13 Racism Racism is generally defined as actions, practices, or beliefs that reflect the racial worldview: the ideology that humans are divided into separate and exclusive biological entities called "races". This ideology entails the belief that members of a race share a set of characteristic traits, abilities, or qualities, that traits of personality, intellect, morality, and other cultural behavioral characteristics are inherited, and that this inheritance means that races can be ranked as innately superior or inferior to others. 13 25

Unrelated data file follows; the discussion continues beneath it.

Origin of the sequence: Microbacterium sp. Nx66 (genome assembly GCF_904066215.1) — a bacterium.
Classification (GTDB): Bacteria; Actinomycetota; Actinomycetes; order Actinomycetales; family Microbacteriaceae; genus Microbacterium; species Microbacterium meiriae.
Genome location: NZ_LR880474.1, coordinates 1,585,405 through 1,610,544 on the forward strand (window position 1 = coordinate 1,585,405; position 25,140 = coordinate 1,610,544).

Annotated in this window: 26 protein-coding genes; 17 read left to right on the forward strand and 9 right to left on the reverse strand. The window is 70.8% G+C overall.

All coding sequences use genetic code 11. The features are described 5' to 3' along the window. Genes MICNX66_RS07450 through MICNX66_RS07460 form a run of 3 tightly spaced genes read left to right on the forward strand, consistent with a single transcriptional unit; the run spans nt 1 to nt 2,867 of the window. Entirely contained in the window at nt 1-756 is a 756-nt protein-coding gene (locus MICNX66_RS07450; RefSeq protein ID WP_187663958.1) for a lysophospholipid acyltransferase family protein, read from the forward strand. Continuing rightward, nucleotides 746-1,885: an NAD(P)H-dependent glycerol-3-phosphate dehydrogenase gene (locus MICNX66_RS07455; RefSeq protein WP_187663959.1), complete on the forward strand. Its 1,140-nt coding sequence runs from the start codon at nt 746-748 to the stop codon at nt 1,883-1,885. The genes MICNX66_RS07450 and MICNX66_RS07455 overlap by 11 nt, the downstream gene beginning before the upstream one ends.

14 The exact definition of racism is controversial both because there is little scholarly agreement about the meaning of the concept "race", and because there is also little agreement about what does and doesn't constitute discrimination. Some definitions would have it that any assumption that a person's behavior would be influenced by their racial categorization is racist, regardless of whether the action is intentionally harmful or pejorative. Other definitions only include consciously malignant forms of discrimination. Among the questions about how to define racism are the question of whether to include forms of discrimination that are unintentional, such as making assumptions about preferences or abilities of others based on racial stereotypes, whether to include symbolic or institutionalized forms of discrimination such as the circulation of racial stereotypes through the media, and whether to include the socio-political dynamics of social stratification that sometimes have a racial component. Some definitions of racism also include discriminatory behaviors and beliefs based on cultural, national, ethnic, caste, or religious stereotypes. 14 25